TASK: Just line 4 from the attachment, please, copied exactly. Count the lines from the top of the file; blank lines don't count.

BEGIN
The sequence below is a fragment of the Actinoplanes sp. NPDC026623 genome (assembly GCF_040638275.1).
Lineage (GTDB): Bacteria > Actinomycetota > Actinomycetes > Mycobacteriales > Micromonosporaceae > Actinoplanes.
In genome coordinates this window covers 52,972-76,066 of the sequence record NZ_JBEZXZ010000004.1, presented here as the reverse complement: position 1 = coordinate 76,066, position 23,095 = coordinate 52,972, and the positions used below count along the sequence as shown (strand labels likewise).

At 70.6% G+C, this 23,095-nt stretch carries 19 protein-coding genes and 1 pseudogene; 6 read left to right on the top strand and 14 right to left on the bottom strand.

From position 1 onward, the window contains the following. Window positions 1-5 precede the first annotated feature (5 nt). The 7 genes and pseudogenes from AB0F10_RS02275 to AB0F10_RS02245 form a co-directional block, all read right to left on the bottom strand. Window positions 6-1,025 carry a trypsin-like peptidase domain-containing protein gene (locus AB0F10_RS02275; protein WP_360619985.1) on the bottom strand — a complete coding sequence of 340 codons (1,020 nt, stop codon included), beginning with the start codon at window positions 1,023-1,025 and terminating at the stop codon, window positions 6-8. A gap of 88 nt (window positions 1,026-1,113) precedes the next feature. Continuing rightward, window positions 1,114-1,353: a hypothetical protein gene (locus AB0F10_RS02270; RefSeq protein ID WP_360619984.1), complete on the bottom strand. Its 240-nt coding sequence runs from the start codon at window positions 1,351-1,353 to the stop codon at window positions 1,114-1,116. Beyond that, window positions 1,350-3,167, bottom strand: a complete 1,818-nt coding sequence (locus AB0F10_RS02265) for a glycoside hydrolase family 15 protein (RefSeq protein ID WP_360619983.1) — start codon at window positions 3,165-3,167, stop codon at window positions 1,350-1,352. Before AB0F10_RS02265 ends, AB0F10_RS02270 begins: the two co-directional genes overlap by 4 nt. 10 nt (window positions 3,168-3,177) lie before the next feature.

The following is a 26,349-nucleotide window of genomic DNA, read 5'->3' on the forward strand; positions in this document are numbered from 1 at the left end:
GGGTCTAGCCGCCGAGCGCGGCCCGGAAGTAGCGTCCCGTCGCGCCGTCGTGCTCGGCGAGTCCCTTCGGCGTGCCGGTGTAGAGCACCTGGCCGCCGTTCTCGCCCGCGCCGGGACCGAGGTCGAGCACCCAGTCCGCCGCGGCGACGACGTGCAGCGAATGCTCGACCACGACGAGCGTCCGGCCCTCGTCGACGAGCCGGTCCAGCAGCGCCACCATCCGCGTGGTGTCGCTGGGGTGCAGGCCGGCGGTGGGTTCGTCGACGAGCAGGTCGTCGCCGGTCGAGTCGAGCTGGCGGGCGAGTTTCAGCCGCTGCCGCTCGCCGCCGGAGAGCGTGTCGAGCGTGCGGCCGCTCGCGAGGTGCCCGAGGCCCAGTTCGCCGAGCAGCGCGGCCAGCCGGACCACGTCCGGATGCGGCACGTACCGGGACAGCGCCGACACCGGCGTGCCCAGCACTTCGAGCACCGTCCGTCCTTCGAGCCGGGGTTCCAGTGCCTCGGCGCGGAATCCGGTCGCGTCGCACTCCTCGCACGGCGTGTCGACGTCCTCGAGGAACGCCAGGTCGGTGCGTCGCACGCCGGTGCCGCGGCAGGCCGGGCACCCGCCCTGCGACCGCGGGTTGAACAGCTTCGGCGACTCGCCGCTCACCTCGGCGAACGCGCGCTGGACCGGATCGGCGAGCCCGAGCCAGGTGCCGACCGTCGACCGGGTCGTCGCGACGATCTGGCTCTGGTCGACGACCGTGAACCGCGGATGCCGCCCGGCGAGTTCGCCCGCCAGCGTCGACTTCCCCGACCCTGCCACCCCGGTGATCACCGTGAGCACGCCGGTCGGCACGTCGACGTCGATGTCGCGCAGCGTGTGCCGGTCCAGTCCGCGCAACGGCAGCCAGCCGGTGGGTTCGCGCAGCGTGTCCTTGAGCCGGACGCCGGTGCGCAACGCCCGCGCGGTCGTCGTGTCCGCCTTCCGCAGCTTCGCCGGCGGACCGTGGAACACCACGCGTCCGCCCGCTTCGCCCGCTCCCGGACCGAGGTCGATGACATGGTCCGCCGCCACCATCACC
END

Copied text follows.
At 70.6% G+C, this 23,095-nt stretch carries 19 protein-coding genes and 1 pseudogene; 6 read left to right on the top strand and 14 right to left on the bottom strand.